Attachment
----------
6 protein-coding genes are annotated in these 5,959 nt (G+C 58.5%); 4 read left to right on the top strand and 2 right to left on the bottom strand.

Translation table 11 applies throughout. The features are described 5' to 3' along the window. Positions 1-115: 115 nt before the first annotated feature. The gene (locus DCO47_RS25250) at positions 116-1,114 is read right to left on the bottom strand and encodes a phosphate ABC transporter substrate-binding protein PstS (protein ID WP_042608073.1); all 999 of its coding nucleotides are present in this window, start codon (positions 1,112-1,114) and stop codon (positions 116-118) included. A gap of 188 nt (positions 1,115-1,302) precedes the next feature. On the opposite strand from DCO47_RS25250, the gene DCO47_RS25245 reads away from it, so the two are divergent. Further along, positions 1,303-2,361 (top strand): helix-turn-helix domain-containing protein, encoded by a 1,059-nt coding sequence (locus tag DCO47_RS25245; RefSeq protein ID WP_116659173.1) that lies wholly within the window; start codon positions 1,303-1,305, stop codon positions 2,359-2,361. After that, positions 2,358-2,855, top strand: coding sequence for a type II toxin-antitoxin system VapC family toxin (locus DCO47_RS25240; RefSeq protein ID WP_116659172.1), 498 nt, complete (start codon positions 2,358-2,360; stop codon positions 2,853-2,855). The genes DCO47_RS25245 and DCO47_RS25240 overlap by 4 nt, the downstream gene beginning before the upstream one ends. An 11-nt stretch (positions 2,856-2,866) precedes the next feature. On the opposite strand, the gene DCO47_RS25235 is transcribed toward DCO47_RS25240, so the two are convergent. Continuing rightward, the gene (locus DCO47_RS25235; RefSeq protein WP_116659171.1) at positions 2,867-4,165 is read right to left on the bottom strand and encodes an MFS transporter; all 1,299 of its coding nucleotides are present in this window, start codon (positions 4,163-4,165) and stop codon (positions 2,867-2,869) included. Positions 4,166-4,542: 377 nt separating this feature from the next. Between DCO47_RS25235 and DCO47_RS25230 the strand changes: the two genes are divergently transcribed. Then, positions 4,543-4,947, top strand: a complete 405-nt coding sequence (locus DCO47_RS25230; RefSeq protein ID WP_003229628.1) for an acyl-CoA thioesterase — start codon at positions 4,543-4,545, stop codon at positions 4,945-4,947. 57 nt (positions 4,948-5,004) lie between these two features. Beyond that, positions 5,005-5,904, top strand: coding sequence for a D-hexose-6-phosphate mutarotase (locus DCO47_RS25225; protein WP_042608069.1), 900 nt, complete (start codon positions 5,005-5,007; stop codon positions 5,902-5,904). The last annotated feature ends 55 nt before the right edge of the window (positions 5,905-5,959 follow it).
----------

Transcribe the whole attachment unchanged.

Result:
6 protein-coding genes are annotated in these 5,959 nt (G+C 58.5%); 4 read left to right on the top strand and 2 right to left on the bottom strand.

Translation table 11 applies throughout. The features are described 5' to 3' along the window. Positions 1-115: 115 nt before the first annotated feature. The gene (locus DCO47_RS25250) at positions 116-1,114 is read right to left on the bottom strand and encodes a phosphate ABC transporter substrate-binding protein PstS (protein ID WP_042608073.1); all 999 of its coding nucleotides are present in this window, start codon (positions 1,112-1,114) and stop codon (positions 116-118) included. A gap of 188 nt (positions 1,115-1,302) precedes the next feature. On the opposite strand from DCO47_RS25250, the gene DCO47_RS25245 reads away from it, so the two are divergent. Further along, positions 1,303-2,361 (top strand): helix-turn-helix domain-containing protein, encoded by a 1,059-nt coding sequence (locus tag DCO47_RS25245; RefSeq protein ID WP_116659173.1) that lies wholly within the window; start codon positions 1,303-1,305, stop codon positions 2,359-2,361. After that, positions 2,358-2,855, top strand: coding sequence for a type II toxin-antitoxin system VapC family toxin (locus DCO47_RS25240; RefSeq protein ID WP_116659172.1), 498 nt, complete (start codon positions 2,358-2,360; stop codon positions 2,853-2,855). The genes DCO47_RS25245 and DCO47_RS25240 overlap by 4 nt, the downstream gene beginning before the upstream one ends. An 11-nt stretch (positions 2,856-2,866) precedes the next feature. On the opposite strand, the gene DCO47_RS25235 is transcribed toward DCO47_RS25240, so the two are convergent. Continuing rightward, the gene (locus DCO47_RS25235; RefSeq protein WP_116659171.1) at positions 2,867-4,165 is read right to left on the bottom strand and encodes an MFS transporter; all 1,299 of its coding nucleotides are present in this window, start codon (positions 4,163-4,165) and stop codon (positions 2,867-2,869) included. Positions 4,166-4,542: 377 nt separating this feature from the next. Between DCO47_RS25235 and DCO47_RS25230 the strand changes: the two genes are divergently transcribed. Then, positions 4,543-4,947, top strand: a complete 405-nt coding sequence (locus DCO47_RS25230; RefSeq protein ID WP_003229628.1) for an acyl-CoA thioesterase — start codon at positions 4,543-4,545, stop codon at positions 4,945-4,947. 57 nt (positions 4,948-5,004) lie between these two features. Beyond that, positions 5,005-5,904, top strand: coding sequence for a D-hexose-6-phosphate mutarotase (locus DCO47_RS25225; protein WP_042608069.1), 900 nt, complete (start codon positions 5,005-5,007; stop codon positions 5,902-5,904). The last annotated feature ends 55 nt before the right edge of the window (positions 5,905-5,959 follow it).